In addition to the attack on Monday in Diyala, insurgents struck in Basra, Mosul, Kirkuk, Falluja, Kut and Samarra. The strikes occurred primarily in mixed areas of Shiites and Sunni Arabs or in exclusively Sunni Arab areas where there is fighting between Sunni Arab tribes and extremist groups like Al Qaeda in Mesopotamia. Each attack on its own would hardly be notable, since almost every day in Iraq brings a few roadside bombings and shootings, but so many attacks singling out similar victims suggest a more concerted campaign.
The new assassination campaign was announced on an Islamist Web site on Sept. 15, just two days after the killing of Abdul Sattar Buzaigh al-Rishawi, also known as Abu Risha, the Sunni Arab leader of the tribal Awakening Council in Anbar Province, which was leading the fight there against Al Qaeda in Mesopotamia.
In an audiotape, the militants announced that they would begin a new series of attacks to mark the Muslim holy month of Ramadan, and that they would focus their efforts on rival tribal figures and collaborators. Sunni Arab militant groups have a history of using such high-profile killings to sow fear in the public and to discourage people from working with the government.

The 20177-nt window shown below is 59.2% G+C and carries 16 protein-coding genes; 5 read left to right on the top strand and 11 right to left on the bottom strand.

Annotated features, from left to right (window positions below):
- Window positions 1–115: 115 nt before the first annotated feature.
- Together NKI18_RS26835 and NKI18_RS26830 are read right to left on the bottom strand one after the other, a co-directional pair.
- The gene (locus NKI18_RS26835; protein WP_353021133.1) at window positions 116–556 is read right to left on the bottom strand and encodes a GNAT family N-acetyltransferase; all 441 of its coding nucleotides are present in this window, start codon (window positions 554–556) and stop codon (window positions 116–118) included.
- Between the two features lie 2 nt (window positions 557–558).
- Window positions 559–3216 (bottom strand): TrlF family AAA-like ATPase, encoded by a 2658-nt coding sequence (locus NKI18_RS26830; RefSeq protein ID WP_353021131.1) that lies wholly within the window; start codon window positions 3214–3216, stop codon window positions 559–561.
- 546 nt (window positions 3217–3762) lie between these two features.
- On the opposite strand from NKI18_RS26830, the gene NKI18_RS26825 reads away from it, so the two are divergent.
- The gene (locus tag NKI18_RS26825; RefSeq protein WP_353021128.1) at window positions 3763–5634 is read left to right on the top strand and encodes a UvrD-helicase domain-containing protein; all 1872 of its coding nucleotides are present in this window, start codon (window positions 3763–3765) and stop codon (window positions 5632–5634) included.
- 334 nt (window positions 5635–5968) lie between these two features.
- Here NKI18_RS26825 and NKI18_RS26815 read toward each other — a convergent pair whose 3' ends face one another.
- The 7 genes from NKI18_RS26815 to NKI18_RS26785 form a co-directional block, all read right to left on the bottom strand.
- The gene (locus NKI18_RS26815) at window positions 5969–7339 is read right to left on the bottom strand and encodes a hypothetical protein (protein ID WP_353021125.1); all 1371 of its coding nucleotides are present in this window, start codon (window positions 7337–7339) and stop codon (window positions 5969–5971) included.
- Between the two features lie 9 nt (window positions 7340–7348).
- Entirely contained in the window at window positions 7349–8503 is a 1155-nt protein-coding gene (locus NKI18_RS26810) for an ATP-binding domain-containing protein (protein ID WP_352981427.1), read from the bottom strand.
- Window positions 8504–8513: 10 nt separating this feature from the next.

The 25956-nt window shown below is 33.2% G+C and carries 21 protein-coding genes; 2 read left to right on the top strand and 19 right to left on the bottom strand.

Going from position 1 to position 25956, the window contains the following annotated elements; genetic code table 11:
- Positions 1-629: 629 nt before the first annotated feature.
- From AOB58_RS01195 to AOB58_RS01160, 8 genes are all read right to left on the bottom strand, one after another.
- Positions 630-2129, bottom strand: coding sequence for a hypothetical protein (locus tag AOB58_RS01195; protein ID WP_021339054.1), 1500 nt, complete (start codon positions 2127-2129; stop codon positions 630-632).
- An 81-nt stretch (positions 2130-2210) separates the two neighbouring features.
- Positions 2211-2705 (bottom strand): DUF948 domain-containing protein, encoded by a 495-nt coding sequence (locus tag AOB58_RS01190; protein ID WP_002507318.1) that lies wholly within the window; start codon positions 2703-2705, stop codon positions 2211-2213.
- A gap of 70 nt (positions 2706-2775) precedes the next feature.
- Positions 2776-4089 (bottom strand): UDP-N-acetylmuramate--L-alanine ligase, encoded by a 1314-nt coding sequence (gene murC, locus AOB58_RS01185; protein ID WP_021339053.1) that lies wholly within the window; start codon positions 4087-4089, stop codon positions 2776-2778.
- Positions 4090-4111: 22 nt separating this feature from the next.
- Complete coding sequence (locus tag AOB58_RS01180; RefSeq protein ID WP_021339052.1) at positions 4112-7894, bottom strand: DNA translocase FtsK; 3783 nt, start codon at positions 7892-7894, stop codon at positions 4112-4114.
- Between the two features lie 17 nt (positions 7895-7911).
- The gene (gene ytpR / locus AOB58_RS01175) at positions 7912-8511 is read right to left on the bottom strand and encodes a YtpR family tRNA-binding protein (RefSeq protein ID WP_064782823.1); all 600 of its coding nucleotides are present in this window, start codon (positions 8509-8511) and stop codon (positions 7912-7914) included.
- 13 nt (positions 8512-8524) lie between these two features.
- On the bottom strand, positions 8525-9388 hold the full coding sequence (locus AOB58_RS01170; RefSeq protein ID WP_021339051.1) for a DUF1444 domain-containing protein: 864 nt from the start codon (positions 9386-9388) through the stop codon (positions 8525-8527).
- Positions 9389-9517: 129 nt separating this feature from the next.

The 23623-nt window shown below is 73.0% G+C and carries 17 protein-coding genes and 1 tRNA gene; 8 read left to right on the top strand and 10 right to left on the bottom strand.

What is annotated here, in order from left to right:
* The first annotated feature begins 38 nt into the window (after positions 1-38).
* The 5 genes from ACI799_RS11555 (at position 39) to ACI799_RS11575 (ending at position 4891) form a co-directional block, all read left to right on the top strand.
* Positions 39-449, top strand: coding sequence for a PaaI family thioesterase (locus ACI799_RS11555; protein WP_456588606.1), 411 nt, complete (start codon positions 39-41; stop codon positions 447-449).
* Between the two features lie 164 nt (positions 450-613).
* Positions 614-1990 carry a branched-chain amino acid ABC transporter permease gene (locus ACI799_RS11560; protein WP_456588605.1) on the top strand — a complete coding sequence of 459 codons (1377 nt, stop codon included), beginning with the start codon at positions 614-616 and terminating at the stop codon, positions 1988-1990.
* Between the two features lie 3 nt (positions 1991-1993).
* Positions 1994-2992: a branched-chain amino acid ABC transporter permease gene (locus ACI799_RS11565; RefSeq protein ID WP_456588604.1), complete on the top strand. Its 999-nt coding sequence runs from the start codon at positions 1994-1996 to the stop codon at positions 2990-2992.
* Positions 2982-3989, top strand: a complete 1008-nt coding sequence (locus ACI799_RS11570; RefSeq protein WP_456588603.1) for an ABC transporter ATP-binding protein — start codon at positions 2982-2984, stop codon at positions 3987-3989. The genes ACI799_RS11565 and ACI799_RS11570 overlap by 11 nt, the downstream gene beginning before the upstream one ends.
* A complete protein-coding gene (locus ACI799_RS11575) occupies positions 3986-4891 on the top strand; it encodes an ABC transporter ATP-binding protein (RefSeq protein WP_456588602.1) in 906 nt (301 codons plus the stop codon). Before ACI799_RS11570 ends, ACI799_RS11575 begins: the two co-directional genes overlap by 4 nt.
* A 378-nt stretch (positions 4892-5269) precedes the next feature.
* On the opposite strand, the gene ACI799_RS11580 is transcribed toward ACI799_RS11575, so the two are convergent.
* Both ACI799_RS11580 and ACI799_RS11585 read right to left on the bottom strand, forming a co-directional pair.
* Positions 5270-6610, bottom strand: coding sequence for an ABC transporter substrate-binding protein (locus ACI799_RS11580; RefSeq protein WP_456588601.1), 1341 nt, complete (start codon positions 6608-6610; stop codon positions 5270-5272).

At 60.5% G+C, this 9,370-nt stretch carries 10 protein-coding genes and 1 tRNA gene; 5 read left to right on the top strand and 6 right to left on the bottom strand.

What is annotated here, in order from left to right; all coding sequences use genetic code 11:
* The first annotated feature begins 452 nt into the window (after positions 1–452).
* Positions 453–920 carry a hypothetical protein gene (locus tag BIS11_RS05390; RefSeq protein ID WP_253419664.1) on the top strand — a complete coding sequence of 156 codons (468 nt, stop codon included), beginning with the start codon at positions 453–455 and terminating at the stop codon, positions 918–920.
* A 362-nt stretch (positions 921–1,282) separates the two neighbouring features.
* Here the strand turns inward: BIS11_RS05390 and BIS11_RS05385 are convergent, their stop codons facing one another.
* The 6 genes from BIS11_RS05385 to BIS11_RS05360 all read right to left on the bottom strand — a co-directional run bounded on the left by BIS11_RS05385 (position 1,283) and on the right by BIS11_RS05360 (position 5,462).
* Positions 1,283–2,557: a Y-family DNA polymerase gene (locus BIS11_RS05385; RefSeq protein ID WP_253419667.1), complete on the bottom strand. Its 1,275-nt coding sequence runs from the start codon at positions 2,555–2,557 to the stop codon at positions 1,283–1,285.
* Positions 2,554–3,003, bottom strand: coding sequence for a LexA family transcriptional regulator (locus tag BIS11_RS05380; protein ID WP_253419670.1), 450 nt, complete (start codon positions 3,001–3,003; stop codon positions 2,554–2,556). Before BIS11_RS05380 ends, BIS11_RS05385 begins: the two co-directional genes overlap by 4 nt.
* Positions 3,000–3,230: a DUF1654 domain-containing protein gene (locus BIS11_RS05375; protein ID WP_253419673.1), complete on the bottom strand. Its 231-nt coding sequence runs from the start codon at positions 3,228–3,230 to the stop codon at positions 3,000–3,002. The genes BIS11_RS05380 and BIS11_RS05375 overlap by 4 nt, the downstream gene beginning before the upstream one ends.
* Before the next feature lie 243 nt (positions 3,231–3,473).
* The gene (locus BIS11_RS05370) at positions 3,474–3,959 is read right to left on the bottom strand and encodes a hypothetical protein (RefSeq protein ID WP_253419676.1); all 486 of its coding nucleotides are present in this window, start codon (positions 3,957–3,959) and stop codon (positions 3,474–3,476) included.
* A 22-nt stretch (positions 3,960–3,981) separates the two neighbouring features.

That promise seemed to have been borne out in the Baquba and Samarra attacks. In both, the targets were meetings where tribal figures and Iraqi officials were discussing efforts to defeat Al Qaeda in Mesopotamia.
Throughout the war, the Iraqi Army and the police have been regular targets of insurgents, who regard the security forces as agents of the Shiite-dominated government. However, the attacks on the Iraqi security forces recently had appeared to slacken somewhat; the past few days signaled an end to that trend.
In the recent violence, several of the attackers were suicide bombers — a signature of Sunni Arab extremists — either driving cars or wearing suicide vests.
The most lethal attack was on Monday evening in Baquba, when a man wearing a suicide vest walked into a reconciliation meeting at a Shiite mosque in Shifta, a suburb of the provincial capital, and exploded his device as several hundred people drank tea after breaking the daylong Ramadan fast, according to an American military report.